This post is an answer I gave to David Kovach from the Future of the Artist group supported by the team at type3music, on the social network, Linkedin. It also only reflects my own and not-so-humble, opinion, and I may be wrong. However, my wife, Cherie, says that anytime I say something like this, it actually means that I know for a fact that I am absolutely right. Just sayin’. So, here it is.
Hi David, and thanks for the interest in the artist’s path. To your question, about “what it is like to be in the music industry circa 2011 as an artist, business, concept, organization, fan, supporter, engineer, manager etc,” I am not sure it the overarching issues of 2011 are too much different than in the ’50s, ’60s, ’70s, ’80s, or ’90s. It is just darn hard to get an emerging artist’s vision taken serious by labels, managers, agents, clubs. The fans seem to get it, because they get to listen to the presentation, but getting the music out beyond the stage and the venue is probably as hard now as it always has been.
With that said, in some ways it is easier, but not without its traps. We artists have a powerful array of tools at our disposal to do our own producing–digital recording devices, over-the-edge computer programs, but it is producing without safety devises. Too many artists only have their own selves and friends to critique their work. That means that without professional producers, the chances for high quality is diminished by the degree to which we artists are unwilling to hear of give criticism. Thin skinned artists, are a sorry lot, and subject to be easily suckered into schemes of the dishonest.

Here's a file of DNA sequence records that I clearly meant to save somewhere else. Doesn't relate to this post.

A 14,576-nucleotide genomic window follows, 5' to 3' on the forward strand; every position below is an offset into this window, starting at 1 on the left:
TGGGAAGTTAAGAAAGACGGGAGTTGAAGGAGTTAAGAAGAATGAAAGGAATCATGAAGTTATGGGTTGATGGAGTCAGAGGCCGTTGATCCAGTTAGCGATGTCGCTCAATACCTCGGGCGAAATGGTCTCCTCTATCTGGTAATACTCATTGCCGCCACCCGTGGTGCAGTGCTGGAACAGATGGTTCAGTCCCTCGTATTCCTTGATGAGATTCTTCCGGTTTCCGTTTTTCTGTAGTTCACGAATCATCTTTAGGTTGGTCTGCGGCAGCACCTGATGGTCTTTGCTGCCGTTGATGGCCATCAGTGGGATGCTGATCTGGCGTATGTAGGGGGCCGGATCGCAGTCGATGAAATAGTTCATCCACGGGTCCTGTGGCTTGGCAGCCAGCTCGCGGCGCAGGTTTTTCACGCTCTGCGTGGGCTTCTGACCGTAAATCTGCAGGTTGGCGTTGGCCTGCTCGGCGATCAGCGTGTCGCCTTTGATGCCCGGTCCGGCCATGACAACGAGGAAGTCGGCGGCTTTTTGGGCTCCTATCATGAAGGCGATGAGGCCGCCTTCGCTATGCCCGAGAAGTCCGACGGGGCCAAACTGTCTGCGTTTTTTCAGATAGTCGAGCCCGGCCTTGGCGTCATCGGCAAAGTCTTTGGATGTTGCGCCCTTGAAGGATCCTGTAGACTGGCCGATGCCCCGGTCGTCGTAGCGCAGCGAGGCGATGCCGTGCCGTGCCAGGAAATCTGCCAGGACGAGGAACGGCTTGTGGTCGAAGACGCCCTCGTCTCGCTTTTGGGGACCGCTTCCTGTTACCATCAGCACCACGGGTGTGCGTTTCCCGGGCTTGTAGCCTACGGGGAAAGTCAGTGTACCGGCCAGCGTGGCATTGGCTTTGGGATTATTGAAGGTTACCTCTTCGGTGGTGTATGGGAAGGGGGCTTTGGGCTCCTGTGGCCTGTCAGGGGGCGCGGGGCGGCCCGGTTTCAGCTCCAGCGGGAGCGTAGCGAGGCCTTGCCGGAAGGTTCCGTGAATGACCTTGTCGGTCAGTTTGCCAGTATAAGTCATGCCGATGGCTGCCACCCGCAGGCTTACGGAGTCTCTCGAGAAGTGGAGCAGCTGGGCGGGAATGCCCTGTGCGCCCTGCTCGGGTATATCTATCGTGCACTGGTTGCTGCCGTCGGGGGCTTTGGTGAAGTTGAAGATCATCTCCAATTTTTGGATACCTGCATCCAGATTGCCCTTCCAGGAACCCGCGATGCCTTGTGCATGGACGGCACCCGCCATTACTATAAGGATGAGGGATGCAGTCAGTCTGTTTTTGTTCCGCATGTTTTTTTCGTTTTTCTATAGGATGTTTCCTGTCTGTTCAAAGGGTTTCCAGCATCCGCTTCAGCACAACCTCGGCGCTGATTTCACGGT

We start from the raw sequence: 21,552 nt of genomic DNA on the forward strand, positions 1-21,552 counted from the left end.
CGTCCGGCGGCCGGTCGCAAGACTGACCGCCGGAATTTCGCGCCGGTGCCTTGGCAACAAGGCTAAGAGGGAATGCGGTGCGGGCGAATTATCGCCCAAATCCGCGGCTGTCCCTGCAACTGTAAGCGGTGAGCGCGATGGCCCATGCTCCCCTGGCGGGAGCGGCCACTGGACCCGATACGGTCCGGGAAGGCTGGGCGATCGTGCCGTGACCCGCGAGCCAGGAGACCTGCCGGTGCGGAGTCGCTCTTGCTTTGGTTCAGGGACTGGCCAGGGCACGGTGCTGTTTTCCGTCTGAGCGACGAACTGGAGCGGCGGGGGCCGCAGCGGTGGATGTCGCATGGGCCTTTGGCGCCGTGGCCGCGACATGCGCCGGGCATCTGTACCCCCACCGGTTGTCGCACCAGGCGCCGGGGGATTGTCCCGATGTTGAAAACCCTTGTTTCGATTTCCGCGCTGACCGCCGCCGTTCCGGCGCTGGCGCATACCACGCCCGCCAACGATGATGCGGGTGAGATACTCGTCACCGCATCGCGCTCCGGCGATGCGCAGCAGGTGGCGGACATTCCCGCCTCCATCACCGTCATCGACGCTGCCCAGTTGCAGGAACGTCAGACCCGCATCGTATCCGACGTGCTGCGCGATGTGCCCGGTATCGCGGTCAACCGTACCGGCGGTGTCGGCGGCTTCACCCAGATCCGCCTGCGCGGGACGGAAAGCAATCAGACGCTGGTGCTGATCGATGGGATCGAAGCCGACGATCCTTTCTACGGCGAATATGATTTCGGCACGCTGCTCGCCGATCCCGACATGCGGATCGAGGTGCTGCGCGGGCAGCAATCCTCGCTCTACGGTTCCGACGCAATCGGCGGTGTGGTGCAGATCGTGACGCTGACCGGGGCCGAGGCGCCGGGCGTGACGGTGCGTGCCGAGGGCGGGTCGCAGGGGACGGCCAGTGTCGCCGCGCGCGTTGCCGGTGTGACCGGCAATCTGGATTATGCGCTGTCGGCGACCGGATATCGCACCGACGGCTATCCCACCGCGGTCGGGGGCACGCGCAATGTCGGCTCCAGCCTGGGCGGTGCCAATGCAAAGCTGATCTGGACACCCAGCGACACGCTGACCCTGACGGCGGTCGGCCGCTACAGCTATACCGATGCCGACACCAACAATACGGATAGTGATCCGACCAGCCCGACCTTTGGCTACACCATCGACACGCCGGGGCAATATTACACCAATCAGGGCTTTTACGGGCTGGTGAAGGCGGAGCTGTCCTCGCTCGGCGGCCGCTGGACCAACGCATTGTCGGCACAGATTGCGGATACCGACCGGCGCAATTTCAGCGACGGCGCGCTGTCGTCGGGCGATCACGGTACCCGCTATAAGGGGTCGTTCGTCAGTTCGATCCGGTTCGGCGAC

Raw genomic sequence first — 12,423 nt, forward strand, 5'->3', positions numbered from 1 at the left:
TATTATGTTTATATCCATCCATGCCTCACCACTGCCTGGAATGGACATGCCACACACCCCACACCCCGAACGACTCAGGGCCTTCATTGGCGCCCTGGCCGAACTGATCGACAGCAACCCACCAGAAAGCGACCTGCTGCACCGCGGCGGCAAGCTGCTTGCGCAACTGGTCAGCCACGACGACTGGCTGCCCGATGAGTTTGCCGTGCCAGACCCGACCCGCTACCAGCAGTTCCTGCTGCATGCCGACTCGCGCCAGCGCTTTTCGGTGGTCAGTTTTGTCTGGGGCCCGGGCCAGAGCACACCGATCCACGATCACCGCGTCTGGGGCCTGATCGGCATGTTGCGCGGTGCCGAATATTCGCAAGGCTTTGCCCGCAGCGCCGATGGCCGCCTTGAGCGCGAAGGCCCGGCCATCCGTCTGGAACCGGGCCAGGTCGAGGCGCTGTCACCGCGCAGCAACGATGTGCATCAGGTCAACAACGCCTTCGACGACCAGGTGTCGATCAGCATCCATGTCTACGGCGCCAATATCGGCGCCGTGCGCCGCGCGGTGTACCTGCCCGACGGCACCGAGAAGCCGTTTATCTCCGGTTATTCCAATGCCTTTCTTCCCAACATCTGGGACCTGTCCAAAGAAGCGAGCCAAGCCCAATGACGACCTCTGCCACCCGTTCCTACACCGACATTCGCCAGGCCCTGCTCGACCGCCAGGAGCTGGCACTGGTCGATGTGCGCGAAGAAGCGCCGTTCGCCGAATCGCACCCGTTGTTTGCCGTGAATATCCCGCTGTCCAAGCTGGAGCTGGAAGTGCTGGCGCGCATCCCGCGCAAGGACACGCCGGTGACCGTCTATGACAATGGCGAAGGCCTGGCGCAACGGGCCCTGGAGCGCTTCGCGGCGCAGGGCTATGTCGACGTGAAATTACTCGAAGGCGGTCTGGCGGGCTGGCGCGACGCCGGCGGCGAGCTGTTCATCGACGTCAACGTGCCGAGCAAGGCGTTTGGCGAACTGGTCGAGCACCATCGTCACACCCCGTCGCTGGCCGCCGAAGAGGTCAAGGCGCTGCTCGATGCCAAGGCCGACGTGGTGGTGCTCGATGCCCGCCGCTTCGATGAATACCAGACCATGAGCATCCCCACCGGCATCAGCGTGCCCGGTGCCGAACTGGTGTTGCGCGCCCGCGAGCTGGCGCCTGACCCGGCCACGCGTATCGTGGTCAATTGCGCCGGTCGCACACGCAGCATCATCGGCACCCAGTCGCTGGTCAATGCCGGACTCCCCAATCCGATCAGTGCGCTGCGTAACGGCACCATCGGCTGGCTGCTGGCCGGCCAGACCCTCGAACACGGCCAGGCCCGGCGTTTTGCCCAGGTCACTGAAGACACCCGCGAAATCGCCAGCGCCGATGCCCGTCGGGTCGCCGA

In that regard, 2011 is no different than 1959 or 1970 in terms of the wolves out there who want to rip off artists–except now that with the DYI mentality that drives artists to seek out advise from those termed, “Music Industry Professionals,” there may be more. These are individuals who, unwilling to take risks, charge for services that should be part of a promotional package where a percentage of artist’s package will eventually be expected. Suckers are still suckers, and users are still users, so none of that has changed.
As for me and my Hilary Marckx & 45-90 project, which is a relatively new project, we are doing the same stuff to promote ourselves that has been done for years–working, building a fan base, getting out a CD, designing and producing merch, trying to find an agent who will actually do the work promised, practicing, looking for ways to promote, dreaming a lot, and trying to keep the faith.
There has always been a great deal of competition in the industry, and that has not changed. In some ways, because of the huge social networking being done, which is a new thing, there appears to be more camaraderie and colleague support. This I find heartening. Artists are interested in other artists, and offer helping hands when possible. A very good thing.
Anyway, thanks for the opportunity to share with you, Hilary